Leadership and Lifelong Learning – Lessons from the Past; Keys to the Future
The following article originally appeared in the February 2017 newsletter to clients of Kiley Advisors, now a part of FMI Corporation. Reprinted with permission.
Milestone events, like our acquisition by FMI, prompt a period of reflection and optimism. You look to the past for conclusions and lessons; you look to the future with expectations and possibilities. While I was in this period of pondering, I heard Tim Cook, Apple’s highly respected CEO, on the Charlie Rose Show. Responding to the question about Apple’s continuing ability to innovate, he said, “We will always do it. Steve [Jobs] put innovation in our corporate DNA.”
That interchange made me think harder and deeper as I looked to the past. For the past 33 years, from a very privileged perch, I have been observing commercial construction contractors in the Greater Houston Area. This period per statistics and records has been the most volatile in history. Adapting to frequent, often extreme, changes has been imperative for those companies that survived and prospered. So, what are the lessons learned? These companies have all had two distinguishing qualities that have been passed to at least two generations, and in some cases, three. They have had strong, values-anchored, self-aware leaders; and they have had a culture of lifelong learning in every role in the organization. These elements are in their corporate DNA.
The character strength of these leaders made them predictable and trustworthy, a stabilizing force for dealing with the changing reality. Conditions may be changing, but the leaders, as individuals, were not. Their values provided a reinforcing foundation that allowed them to define the new context, articulate the new vision, and drive the necessary changes with a fully engaged team of managers and employees.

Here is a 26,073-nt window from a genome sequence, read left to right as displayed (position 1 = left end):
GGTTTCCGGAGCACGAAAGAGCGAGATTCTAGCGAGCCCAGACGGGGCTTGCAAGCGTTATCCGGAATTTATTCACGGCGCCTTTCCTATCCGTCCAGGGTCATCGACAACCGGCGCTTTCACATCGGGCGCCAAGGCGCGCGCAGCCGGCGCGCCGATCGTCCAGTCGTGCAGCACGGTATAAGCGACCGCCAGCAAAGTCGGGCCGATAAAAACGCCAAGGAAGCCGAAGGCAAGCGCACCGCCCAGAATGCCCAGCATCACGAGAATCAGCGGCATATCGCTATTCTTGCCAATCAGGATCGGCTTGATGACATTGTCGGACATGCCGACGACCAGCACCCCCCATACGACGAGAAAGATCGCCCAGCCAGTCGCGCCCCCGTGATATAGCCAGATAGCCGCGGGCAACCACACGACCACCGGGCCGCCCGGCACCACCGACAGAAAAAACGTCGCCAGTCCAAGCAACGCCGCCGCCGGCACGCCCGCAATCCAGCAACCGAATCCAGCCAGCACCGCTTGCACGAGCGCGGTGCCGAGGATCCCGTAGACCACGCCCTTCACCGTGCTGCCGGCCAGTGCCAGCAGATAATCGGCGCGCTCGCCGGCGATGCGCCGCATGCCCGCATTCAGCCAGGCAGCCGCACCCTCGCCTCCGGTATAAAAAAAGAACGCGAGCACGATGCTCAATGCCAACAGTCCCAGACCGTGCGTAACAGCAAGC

The lifelong learning commitments built a culture of continuous improvement and best practices in every area. Their constant training gave the entire team a sense of preparedness and urgent confidence. They could move quickly to adapt and change; they knew what to do and how to do it.
As I look forward, I see the rate of change accelerating, and the potential for a truly disruptive approach to the traditional building process. Prefabrication is expanding; the manufacturing model with heavy use of robotics is growing daily. People currently seek funding to expand the use of 3D printing, on and off the job site. More complex data generating project management technologies are being demanded by owners. Acquiring the ability to lead and learn much more quickly than in the past will be the separating attributes in the DNA of those companies that survive and prosper going forward.
Focusing continuously on these two critical areas will allow companies to build a magnetic culture, one that will attract the talent that will adapt to the evermore volatile changes ahead. They will have a distinct competitive advantage.